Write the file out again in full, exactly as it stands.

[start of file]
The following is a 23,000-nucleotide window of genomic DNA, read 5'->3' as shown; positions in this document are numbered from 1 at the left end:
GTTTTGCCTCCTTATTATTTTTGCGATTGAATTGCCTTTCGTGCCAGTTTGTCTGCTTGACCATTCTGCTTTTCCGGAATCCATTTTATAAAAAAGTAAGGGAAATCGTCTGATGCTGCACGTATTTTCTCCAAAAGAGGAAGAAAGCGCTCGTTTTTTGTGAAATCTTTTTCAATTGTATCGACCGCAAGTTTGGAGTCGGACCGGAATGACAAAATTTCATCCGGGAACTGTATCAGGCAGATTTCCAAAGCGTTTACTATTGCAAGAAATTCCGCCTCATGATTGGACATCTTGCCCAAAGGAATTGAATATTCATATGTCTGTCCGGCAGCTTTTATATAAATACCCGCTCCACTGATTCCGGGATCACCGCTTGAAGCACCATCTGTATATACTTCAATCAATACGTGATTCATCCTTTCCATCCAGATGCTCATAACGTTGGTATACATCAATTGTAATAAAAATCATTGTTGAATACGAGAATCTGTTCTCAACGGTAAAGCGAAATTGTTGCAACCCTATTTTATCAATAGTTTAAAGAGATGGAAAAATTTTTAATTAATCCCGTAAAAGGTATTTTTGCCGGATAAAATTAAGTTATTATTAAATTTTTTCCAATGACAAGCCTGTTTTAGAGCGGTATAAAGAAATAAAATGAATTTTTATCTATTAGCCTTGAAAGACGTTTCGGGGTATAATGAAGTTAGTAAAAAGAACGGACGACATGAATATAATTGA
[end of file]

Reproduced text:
The following is a 23,000-nucleotide window of genomic DNA, read 5'->3' as shown; positions in this document are numbered from 1 at the left end:
GTTTTGCCTCCTTATTATTTTTGCGATTGAATTGCCTTTCGTGCCAGTTTGTCTGCTTGACCATTCTGCTTTTCCGGAATCCATTTTATAAAAAAGTAAGGGAAATCGTCTGATGCTGCACGTATTTTCTCCAAAAGAGGAAGAAAGCGCTCGTTTTTTGTGAAATCTTTTTCAATTGTATCGACCGCAAGTTTGGAGTCGGACCGGAATGACAAAATTTCATCCGGGAACTGTATCAGGCAGATTTCCAAAGCGTTTACTATTGCAAGAAATTCCGCCTCATGATTGGACATCTTGCCCAAAGGAATTGAATATTCATATGTCTGTCCGGCAGCTTTTATATAAATACCCGCTCCACTGATTCCGGGATCACCGCTTGAAGCACCATCTGTATATACTTCAATCAATACGTGATTCATCCTTTCCATCCAGATGCTCATAACGTTGGTATACATCAATTGTAATAAAAATCATTGTTGAATACGAGAATCTGTTCTCAACGGTAAAGCGAAATTGTTGCAACCCTATTTTATCAATAGTTTAAAGAGATGGAAAAATTTTTAATTAATCCCGTAAAAGGTATTTTTGCCGGATAAAATTAAGTTATTATTAAATTTTTTCCAATGACAAGCCTGTTTTAGAGCGGTATAAAGAAATAAAATGAATTTTTATCTATTAGCCTTGAAAGACGTTTCGGGGTATAATGAAGTTAGTAAAAAGAACGGACGACATGAATATAATTGA